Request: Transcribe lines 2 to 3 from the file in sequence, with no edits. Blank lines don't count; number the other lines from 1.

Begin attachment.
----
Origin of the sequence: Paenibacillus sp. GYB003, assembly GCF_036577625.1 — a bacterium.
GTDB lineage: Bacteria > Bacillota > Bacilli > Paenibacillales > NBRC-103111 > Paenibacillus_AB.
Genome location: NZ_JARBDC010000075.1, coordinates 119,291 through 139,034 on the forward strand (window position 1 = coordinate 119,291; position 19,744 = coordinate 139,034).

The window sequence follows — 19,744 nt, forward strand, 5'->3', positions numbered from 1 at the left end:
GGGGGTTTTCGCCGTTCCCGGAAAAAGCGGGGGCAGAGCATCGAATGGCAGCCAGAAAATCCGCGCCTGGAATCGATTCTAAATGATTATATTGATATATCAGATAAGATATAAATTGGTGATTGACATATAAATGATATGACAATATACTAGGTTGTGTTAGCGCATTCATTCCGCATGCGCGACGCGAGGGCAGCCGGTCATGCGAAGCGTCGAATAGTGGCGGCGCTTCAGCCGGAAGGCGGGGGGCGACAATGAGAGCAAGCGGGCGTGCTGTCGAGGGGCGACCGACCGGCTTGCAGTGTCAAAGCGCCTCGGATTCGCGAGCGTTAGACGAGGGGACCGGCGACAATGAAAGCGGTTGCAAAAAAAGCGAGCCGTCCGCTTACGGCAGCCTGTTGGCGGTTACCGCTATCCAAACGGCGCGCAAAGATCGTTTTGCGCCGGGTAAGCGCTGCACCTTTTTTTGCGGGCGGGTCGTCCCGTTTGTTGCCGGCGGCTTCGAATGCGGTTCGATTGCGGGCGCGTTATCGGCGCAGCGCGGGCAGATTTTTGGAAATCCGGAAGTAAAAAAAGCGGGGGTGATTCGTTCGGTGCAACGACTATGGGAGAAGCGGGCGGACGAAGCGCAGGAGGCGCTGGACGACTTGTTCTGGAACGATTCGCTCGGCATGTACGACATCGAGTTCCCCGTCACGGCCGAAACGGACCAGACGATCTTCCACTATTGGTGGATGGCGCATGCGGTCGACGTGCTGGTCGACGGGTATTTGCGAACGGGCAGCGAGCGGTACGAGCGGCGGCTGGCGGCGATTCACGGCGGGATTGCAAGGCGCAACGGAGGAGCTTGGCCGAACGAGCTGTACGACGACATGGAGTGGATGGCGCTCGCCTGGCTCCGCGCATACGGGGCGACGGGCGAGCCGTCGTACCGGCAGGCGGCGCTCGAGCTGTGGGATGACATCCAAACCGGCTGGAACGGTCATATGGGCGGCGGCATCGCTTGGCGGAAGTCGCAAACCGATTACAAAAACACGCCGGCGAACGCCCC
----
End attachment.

GTDB lineage: Bacteria > Bacillota > Bacilli > Paenibacillales > NBRC-103111 > Paenibacillus_AB.
Genome location: NZ_JARBDC010000075.1, coordinates 119,291 through 139,034 on the forward strand (window position 1 = coordinate 119,291; position 19,744 = coordinate 139,034).